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Manufacturing Systems: EMP-5179
Module #9: Quality Function
Deployment (QFD)
Dr. Ken Andrews
High Impact Facilitation
Fall 2009
Kenneth J. Andrews
EMP-5179-9-1
Design – Quality Trade-off (QFD)
PRODUCT
DESIGN PROCESS
DESIGN
PRODUCTION
IMPROVE
PRODUCT
100:1
10:1
1:1
Impact High
Cost to Change Low
TIME
Cost To Change
High
The Quality Lever
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Scope of product development team
Product Development Stages

Idea generation

Assessment of firm’s ability to carry out

Customer Requirements

Functional Specification

Product Specifications

Design Review

Test Market

Introduction to Market

Evaluation
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Scope of design for
manufacturability and
value engineering
teams
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The New Product Development (NPD) Process
 New Product Development Process
– The method by which new products evolve from conceptualization
through engineering to manufacturing and marketing.
 Market Success Depends on NPD
– Continuously generate new product ideas.
– Convert ideas to reliable functional designs.
– Ensure that the designs are readily producible.
– Select the processes most compatible with customer needs.
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The New Product Development (NPD) Process
 Concurrent Engineering
– The simultaneous and coordinated efforts of all functional
areas which accelerates the time to market for new products.
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The New Product Development(NPD) Process
 Idea Generation
– Market pull: the “voice of the customer” in providing feedback
to determine product specifications.
– Technology push: a product developed by the firm’s R&D is
“pushed” into the market.
 Concept Development
– Initial product design developed and tested.
– Analysis of the market and customer requirements.
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The New Product Development(NPD) Process
 Quality Function Deployment (QFD)
– The process for translating customer requirements into a
product’s design.
 Voice of the Customer
– Customer feedback is used in QFD process to determine
product specifications.
– Customer attributes:
• Product needs
• Product preferences
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EMP-5179-9-7
The New Product Development(NPD) Process
 House of Quality
– The part of the QFD process that uses customer feedback for
product design criteria.
– Use of QFD teams
• Identify important customer attributes.
• Design superior product.
• Shorten product design time.
• Facilitate inter-functional cooperation.
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EMP-5179-9-8
The New Product Development(NPD) Process
 New Product Planning
– Build models of new product.
– Test new elements and components.
– Conduct detailed investment and financial analyses of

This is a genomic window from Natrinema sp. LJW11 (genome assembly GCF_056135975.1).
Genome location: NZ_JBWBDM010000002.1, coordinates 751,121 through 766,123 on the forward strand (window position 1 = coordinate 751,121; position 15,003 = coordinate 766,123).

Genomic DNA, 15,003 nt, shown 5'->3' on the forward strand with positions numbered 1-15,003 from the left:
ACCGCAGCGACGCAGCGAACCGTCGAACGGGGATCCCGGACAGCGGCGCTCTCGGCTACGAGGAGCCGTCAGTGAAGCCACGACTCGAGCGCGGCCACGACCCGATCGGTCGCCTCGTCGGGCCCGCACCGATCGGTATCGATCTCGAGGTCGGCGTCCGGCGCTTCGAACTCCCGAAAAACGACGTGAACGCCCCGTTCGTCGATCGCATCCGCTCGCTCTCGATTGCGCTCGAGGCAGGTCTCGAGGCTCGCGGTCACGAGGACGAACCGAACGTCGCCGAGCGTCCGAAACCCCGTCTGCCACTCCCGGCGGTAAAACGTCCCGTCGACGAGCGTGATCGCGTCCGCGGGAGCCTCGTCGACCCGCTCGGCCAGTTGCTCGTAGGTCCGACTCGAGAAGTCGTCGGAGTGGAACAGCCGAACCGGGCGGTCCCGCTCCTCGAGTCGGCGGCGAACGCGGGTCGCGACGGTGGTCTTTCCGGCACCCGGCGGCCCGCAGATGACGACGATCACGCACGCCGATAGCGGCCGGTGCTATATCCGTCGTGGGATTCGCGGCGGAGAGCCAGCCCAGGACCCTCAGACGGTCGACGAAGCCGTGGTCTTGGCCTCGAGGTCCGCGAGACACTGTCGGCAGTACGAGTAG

product’s anticipated life cycle.
 Design for Manufacturability (DFM)
– Choosing manufacturing methods and materials.
– Minimizing the number of individual parts:
• Reduces assembly time.
• Increases reliability.
– Setting product specifications.
• Output from the design activity that states all criteria for building
a product.
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Quality Function Deployment

Identify customer wants

Identify how the good/service will satisfy customer wants

Relate customer wants to product hows

Identify relationships between the firm’s hows

Develop importance ratings

Evaluate competing products
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QFD House of Quality
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Idea Generation Stage
 Provides basis for entry into market
 Sources of ideas
– Market need (60-80%); engineering & operations (20%);
technology; competitors; inventions; employees
 Follows from marketing strategy
– Identifies, defines, & selects best market opportunities
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Customer Requirements Stage
 Identifies & positions key product benefits
– Stated in core benefits proposition (CBP)
– Example: Long lasting with more power
(Sears’ Die Hard Battery)
 Identifies detailed list of
House of Quality
product attributes desired by
customer
– Focus groups or
1-on-1 interviews
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Product
Characteristics
Customer
Requirements
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Functional Specification Stage
 Defines product in terms of how the
product would meet desired attributes
 Identifies product’s engineering
characteristics
– Example: printer noise (dB)
 Prioritizes engineering characteristics
House of Quality
 May rate product compared
Product
Characteristics
to competitors’
Customer
Requirements
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Product Specification Stage
 Determines how product will be made
 Gives product’s physical specifications
–
Example: Dimensions, material etc.
 Defined by engineering drawing
 Done often on computer
House of Quality
– Computer-Aided Design (CAD)
Component
Specifications
Product
Characteristics
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Quality Function Deployment
 Product design process using cross-functional teams
– Marketing, engineering, manufacturing
 Translates customer preferences into specific product characteristics
 Involves creating 4 tabular ‘Matrices’ or ‘Houses’
– Breakdown product design into increasing levels of detail
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QFD

Structured approach for design

Developed at Mitsubishi’s Kobe shipyards

“House of quality” – built on relationships
– Customer requirements
– Design requirements
– Competitive assessment
– Technical assessment

4 layers: product, part, process, production
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17
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Japanese/US Engineering Change Comparison
Japanese
United States
in production
3 months
Time
market
introduction
(Not Using QFD)
out 1-3
months
out 14-17
months
(Using QFD)
out 20-24
months
Design Changes
Introduction of
First Product
QFD Can Reduce Both Costs and Start-Up Time
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House of Quality
Interrelationships
Technical requirements
Voice of
the
customer
Relationship
matrix
Technical requirement
priorities
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Customer
requirement
priorities
Competitive
evaluation
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QFD Steps
1.
Identify/ prioritize customer requirements.
2.
Determine technical requirements.
3.
Relate customer requirements to technical requirements.
4.
Compare ability to meet requirements against competitive products.
5.
Determine correlation of design requirement elements.
6.
Set targets for technical requirements and determine capability.
7.
Look for high opportunity requirements to satisfy customer.
8.
Continue QFD process to the next level.
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THE BASIC HOUSE OF QUALITY
• Establishes the Flowdown
• Relates WHAT'S & HOW'S
• Ranks The Importance
The Basis of QFD is the House
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THE BASIC HOUSE OF QUALITY
KEY ELEMENTS
INFORMATIONAL ELEMENTS